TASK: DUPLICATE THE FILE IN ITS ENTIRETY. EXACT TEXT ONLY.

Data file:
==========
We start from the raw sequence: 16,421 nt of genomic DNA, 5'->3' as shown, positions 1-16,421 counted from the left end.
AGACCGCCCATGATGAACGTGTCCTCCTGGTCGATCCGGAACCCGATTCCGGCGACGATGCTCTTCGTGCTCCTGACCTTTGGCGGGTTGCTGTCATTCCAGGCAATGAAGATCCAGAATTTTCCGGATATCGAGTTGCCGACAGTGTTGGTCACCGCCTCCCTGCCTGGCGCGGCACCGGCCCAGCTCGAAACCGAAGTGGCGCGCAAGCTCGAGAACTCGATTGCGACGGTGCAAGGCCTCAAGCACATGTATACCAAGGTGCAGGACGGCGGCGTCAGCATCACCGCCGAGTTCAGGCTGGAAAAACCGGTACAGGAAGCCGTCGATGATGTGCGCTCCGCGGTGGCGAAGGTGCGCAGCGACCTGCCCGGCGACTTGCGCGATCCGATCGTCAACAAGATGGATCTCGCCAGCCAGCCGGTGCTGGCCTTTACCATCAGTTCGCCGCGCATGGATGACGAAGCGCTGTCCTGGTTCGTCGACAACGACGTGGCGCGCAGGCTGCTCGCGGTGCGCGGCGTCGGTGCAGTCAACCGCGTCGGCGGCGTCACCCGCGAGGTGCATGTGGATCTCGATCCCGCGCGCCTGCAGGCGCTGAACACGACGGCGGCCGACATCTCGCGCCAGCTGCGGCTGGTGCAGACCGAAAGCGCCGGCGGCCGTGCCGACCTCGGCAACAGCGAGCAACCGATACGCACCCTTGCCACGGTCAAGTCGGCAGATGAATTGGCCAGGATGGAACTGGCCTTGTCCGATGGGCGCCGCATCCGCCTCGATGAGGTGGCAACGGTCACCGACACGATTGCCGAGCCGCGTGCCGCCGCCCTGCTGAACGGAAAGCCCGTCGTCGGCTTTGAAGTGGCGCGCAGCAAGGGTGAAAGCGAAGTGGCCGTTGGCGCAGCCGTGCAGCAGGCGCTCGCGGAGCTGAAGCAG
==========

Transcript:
We start from the raw sequence: 16,421 nt of genomic DNA, 5'->3' as shown, positions 1-16,421 counted from the left end.
AGACCGCCCATGATGAACGTGTCCTCCTGGTCGATCCGGAACCCGATTCCGGCGACGATGCTCTTCGTGCTCCTGACCTTTGGCGGGTTGCTGTCATTCCAGGCAATGAAGATCCAGAATTTTCCGGATATCGAGTTGCCGACAGTGTTGGTCACCGCCTCCCTGCCTGGCGCGGCACCGGCCCAGCTCGAAACCGAAGTGGCGCGCAAGCTCGAGAACTCGATTGCGACGGTGCAAGGCCTCAAGCACATGTATACCAAGGTGCAGGACGGCGGCGTCAGCATCACCGCCGAGTTCAGGCTGGAAAAACCGGTACAGGAAGCCGTCGATGATGTGCGCTCCGCGGTGGCGAAGGTGCGCAGCGACCTGCCCGGCGACTTGCGCGATCCGATCGTCAACAAGATGGATCTCGCCAGCCAGCCGGTGCTGGCCTTTACCATCAGTTCGCCGCGCATGGATGACGAAGCGCTGTCCTGGTTCGTCGACAACGACGTGGCGCGCAGGCTGCTCGCGGTGCGCGGCGTCGGTGCAGTCAACCGCGTCGGCGGCGTCACCCGCGAGGTGCATGTGGATCTCGATCCCGCGCGCCTGCAGGCGCTGAACACGACGGCGGCCGACATCTCGCGCCAGCTGCGGCTGGTGCAGACCGAAAGCGCCGGCGGCCGTGCCGACCTCGGCAACAGCGAGCAACCGATACGCACCCTTGCCACGGTCAAGTCGGCAGATGAATTGGCCAGGATGGAACTGGCCTTGTCCGATGGGCGCCGCATCCGCCTCGATGAGGTGGCAACGGTCACCGACACGATTGCCGAGCCGCGTGCCGCCGCCCTGCTGAACGGAAAGCCCGTCGTCGGCTTTGAAGTGGCGCGCAGCAAGGGTGAAAGCGAAGTGGCCGTTGGCGCAGCCGTGCAGCAGGCGCTCGCGGAGCTGAAGCAG